Become a Gay Dad
From gay dads who've adopted, here are 6 things you need to consider if you're thinking about adopting.
Nov. 19, 2017
Michael is a writer and reporter living in Brooklyn. He loves talking LGBT rights, politics and art. His interviews and columns have appeared in Out, Huffington Post Gay Voices, NewNowNext and other publications. When he isn't arranging sentence in rows for money, he plays video games, travels and watches his roommates cook. He loves all kinds of families and looks forward to having his own some day--just as soon as he actually figures out what all the settings on his washing machine do.
From gay dads who've adopted, here are 6 things you need to consider if you're thinking about adopting.
Five tips from adoptive gay dads for starting the conversation about birth mothers and families.
Maybe you heard it at the dinner table. Or at the playground. Or reading to your son or daughter before bedtime. “Daddy," your child says tentatively, “do I have a mommy?"
Many gay dads are ready for that question, and many gay dads feel blindsided. To help prepare, here are five tips from adoptive gay dads on how they handled introducing their children to their biological mothers.
Gay dads – out of financial need or anxiety to get started – often want to jump straight into a crowdfunding campaign: setting goals, crafting donor rewards, picking a site. But our dads tells us that the best campaigns don't actually start with the campaign. They start with identifying potential donors from your own family, friends and coworkers.
"The biggest takeaway from our campaign was that you don't start your journey with crowdsourcing," said Kirk and Anthony. The couple raised more than $10,000 toward the cost of surrogacy with their second campaign. "We started to realize that we already had so many awesome friends and family who wanted to support us in becoming dads."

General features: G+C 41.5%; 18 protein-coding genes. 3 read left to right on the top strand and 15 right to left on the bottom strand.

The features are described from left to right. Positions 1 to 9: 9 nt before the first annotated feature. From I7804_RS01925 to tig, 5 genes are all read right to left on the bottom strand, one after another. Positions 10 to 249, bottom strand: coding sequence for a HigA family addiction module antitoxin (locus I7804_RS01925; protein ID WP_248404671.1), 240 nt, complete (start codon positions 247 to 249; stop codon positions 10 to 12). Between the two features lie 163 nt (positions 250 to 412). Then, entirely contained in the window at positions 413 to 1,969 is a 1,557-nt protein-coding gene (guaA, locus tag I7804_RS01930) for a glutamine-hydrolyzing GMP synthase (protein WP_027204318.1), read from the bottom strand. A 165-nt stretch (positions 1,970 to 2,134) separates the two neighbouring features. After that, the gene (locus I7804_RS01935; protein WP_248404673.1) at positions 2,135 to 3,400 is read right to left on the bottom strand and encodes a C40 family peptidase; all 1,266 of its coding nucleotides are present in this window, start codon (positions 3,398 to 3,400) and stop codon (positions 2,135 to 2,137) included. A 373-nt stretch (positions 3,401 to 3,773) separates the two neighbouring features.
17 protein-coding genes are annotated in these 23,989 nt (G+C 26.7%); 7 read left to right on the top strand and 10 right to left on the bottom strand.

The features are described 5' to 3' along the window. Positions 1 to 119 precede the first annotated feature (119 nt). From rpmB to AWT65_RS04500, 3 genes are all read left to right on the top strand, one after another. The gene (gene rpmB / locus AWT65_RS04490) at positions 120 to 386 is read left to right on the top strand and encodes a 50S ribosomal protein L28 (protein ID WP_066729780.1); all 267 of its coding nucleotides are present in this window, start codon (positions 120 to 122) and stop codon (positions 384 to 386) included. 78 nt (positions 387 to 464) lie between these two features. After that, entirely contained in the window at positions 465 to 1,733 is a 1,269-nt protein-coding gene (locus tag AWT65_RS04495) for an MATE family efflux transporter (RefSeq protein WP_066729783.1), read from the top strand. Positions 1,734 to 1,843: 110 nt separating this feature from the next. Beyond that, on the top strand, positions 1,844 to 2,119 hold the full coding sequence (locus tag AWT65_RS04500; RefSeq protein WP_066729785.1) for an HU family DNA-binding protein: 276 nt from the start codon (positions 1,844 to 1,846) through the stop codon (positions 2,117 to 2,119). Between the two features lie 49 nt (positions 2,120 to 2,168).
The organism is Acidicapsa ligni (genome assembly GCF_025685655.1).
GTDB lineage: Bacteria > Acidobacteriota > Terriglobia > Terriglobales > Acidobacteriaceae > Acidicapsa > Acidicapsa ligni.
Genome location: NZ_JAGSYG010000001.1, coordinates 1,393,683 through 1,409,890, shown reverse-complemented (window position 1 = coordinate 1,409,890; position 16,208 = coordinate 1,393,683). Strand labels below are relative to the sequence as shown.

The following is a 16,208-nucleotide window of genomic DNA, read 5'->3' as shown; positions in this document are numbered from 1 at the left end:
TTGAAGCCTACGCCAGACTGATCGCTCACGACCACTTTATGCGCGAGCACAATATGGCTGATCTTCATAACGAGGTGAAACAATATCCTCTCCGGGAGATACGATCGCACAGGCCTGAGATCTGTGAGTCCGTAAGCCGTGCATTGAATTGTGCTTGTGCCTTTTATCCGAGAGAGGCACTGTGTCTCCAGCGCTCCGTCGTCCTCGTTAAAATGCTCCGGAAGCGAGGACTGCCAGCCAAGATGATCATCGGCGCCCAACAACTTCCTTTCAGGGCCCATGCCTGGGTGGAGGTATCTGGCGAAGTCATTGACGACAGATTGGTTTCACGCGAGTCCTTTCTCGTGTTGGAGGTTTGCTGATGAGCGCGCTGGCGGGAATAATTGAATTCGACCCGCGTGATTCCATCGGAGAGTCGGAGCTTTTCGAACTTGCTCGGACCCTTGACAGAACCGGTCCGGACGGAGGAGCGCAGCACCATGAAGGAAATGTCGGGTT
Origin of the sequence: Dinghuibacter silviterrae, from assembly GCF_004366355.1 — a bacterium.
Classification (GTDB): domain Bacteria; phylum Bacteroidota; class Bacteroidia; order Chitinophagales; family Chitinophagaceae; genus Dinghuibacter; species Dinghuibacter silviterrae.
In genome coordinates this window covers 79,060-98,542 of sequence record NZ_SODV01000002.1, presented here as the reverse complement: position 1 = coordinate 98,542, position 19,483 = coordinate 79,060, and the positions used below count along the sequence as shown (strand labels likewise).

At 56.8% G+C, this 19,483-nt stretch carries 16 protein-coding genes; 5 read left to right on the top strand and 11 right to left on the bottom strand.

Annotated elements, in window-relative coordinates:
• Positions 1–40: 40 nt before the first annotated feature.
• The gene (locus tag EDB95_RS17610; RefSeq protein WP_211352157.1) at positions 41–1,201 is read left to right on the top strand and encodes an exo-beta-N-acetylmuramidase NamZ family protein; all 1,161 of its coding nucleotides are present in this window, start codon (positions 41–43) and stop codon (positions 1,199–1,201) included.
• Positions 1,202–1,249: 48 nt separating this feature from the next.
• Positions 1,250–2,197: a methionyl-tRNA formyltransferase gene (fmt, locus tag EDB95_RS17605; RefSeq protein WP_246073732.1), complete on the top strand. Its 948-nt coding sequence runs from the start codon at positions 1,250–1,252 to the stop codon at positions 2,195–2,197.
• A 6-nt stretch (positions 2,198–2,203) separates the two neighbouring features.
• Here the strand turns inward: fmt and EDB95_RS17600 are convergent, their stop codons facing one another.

For some gay dads, setting a campaign goal can veer to extremes. Dads either shoot for the full price of their adoption or surrogacy, or they set a low goal out of modesty or uncertainty. Like most dilemmas, the best solution is somewhere in the middle. What worked for our gay dads was setting or achieving a goal that applied to a specific expense. Crowdfunding for Kirk and Anthony was used to "fill in any gaps" in their budget after accounting for loans, savings, and grants.
Ignacio and Ulises, another couple seeking surrogacy, set a crowdfunding goal for the total amount of the surrogacy. They fell short of their goal, but they used the money strategically.
"The amount that we raised was nearly the exact amount of the next payment due to the agency," the dads said. "We had just suffered two failed embryo transfers, and we were up against a financial brick wall. Luckily, we had just raised over $8,000, which was just enough to cover a third attempt."
The third time was the charm: Ignacio and Ulises embryo transfer was a success and ended up producing twins.
You've considered your immediate support network. You've picked a reasonable financial goal that tackles a particular expense. Now, you're finally ready to pick a crowdfunding site.
The top contenders are GoFundMe and IndieGoGo. These sites have high traffic rankings and allow for a wide range of campaigns. Other popular sites are Kickstarter and Generosity (by IndieGoGo). (Patreon only allows for creative projects, not personal.)
GoFundMe, IndieGoGo and Generosity all offer campaigns where, even if you don't meet your goal, you will keep the money raised. IndieGoGo also offers an all-or-nothing campaign in which you only receive the donations if you meet your goal. Most campaigns offer the option to reward donors at certain donation levels with gifts or prizes.